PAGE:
The Barack Obama Foundation, responsible for planning and funding the Obama presidential library, released a complete list of donors on Thursday. | AP file photo

Obama Foundation burst of fundraising: New donors revealed

SHARE Obama Foundation burst of fundraising: New donors revealed
SHARE Obama Foundation burst of fundraising: New donors revealed

WASHINGTON — The Chicago-based Barack Obama Foundation, responsible for planning and funding the Obama presidential library and museum, raised at least $2.9 million and maybe as much as $6.2 million in 2014, the organization disclosed on Thursday.

There is more money in the pipeline: I have learned that the board of the Joyce Foundation, headquartered in Chicago, has pledged $1 million over three years to the Obama foundation, with the first payment delivered in 2014.


“The Joyce Foundation is proud to support establishment of the Obama Presidential Library as a valuable asset to our nation in advancing innovative social and public policies,” Joyce President Ellen Alberding told me in an email.

The Obama foundation, a year old on Jan. 31, took in most of its 2014 cash in the last quarter of the year in a burst of fundraising.

The foundation is led by Obama pal Marty Nesbitt, co-CEO of The Vistria Group, a private equity firm. Nesbitt contributed, with his wife, Dr. Anita Blanchard, somewhere between $200 and $100,000, according to the foundation.

If you think that is a ridiculous range, you are right.

While the foundation gets credit for voluntarily disclosing its donors, it is using an insane system for doing so.

The individual deep-pocket donors are all part of the Obama money network. They either raised massive amounts for his campaigns or contributed to the super PAC that helped him win re-election in 2012.

The very top individual 2014 donors are from Chicago: Fred Eychaner and Cari and Michael Sacks. Eychaner contributed between $500,001 and $1 million and so did the Sacks.

Eychaner, the Newsweb executive, is one the top Democratic donors in the nation.

Michael Sacks is the CEO of Chicago-based Grosvenor Capital Management. He also is vice chairman of the World Business Chicago board and a board member at Wrapports, the parent company of the Chicago Sun-Times.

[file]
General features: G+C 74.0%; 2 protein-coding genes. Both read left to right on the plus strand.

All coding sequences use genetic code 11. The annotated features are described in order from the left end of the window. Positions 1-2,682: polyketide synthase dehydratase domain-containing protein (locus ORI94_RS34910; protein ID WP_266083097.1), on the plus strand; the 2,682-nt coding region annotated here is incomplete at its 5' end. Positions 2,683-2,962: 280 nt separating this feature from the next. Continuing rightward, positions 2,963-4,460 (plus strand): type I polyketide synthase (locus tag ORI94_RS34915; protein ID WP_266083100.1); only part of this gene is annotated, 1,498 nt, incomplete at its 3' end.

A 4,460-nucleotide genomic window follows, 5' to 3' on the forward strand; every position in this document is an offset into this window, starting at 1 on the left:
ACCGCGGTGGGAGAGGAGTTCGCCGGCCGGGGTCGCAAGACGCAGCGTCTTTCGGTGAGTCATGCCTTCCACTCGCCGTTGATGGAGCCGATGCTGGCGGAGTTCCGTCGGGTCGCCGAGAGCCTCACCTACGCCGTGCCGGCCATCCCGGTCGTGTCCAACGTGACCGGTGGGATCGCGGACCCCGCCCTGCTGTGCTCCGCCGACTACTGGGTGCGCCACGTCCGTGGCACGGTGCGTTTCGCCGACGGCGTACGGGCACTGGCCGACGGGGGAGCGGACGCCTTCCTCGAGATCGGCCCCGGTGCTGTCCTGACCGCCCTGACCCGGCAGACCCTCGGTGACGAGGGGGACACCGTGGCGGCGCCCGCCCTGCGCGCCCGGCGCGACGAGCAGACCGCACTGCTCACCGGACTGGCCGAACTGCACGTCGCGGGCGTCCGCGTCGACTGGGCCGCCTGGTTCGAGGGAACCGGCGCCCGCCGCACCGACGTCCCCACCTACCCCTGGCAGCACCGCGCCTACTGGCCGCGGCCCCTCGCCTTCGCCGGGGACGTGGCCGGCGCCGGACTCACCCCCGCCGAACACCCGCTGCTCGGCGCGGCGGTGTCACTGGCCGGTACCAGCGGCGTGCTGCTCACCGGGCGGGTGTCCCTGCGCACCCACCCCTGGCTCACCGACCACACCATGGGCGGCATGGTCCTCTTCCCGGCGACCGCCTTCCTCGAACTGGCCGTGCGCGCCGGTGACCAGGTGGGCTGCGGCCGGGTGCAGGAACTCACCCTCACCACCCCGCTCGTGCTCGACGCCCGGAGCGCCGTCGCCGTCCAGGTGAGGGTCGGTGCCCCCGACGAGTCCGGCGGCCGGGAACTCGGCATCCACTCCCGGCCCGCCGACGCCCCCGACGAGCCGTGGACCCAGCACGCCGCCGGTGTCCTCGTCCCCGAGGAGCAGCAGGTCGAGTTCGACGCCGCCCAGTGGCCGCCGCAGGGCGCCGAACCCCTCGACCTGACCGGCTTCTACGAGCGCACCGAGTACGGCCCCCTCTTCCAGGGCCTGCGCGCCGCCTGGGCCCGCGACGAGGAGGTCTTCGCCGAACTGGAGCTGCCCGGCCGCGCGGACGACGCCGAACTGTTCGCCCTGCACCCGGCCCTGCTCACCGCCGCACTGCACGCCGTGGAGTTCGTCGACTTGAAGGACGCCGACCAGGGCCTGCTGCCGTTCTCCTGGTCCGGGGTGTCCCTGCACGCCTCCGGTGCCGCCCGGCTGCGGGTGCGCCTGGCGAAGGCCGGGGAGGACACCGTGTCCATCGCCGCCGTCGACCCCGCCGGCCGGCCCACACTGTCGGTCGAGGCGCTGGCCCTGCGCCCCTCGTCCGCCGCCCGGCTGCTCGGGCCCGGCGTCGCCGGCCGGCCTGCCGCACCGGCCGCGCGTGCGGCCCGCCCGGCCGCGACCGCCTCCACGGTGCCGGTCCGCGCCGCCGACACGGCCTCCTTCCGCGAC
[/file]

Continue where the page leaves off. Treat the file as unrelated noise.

Cari Sacks was tapped by Obama in 2010 to be a member of the President’s Advisory Committee on the Arts for the John F. Kennedy Center for the Performing Arts.

Other donors:

$250,001 to $500,000

Sonya and Tom Campion, a Seattle apparel company executive

Tim Collins, a New York investment executive

The Joyce Foundation, where Alberding’s husband, Kelly Welsh, is the general counsel for Commerce Secretary Penny Pritzker.

Scott Miller and Tim Gill, the founder of Quark Inc.

Ian Simmons through ImpactAssets Donor Advised Fund, where Simmons’ wife, former Chicagoan Liesel Pritzker Simmons (and Penny Pritzker cousin) is on the fund board.

Marilyn and Jim Simons, listed by Forbes as one of the world’s richest men. He is the founder of Renaissance Technologies Corp.

Lise Strickler and Mark Gallogly, the managing partner of Centerbridge Partners in New York. He is on the Board of Overseers of Columbia Business School. Columbia University is one of the bidders for the library.

$100,001 to $250,000

Beth and David Shaw, a hedge fund manager

Carol and Robert Wolf, a hedge fund executive

$200 to $100,000

Jeanne and John Kevin Poorman through their JKP Family Foundation.

Kevin Poorman is one of the four Obama foundation board members.

The other board members are former Obama White House adviser and campaign manager David Plouffe and Maya Soetoro-Ng, Obama’s half-sister, based in Hawaii.

The University of Chicago, Columbia, the University of Hawaii and the University of Illinois at Chicago submitted bids for the project on Dec. 11.

The foundation is responsible for eventually raising hundreds of millions of dollars to build and create an endowment for the library and museum.

The Latest
Former Cy Young winner pitched to a 7.88 ERA in eight starts this season; White Sox recall infielder Danny Mendick
The lion cub, born March 15, is named Pilipili, after the Swahili word for “pepper.”
The survey involved 1,250 adults, which, coincidentally, is also the number of sports-media professionals in Chicago who openly are betting on the players and teams they yap and/or write about.
Which side of town does the Cubs-White Sox rivalry mean more to?
All signs point towards the Bulls and LaVine getting a deal done to make him a max player the next five years, but the unrestricted free agent wants to be wined and dined by other suitors just to hear what’s out there. That means there’s always a chance LaVine could stray.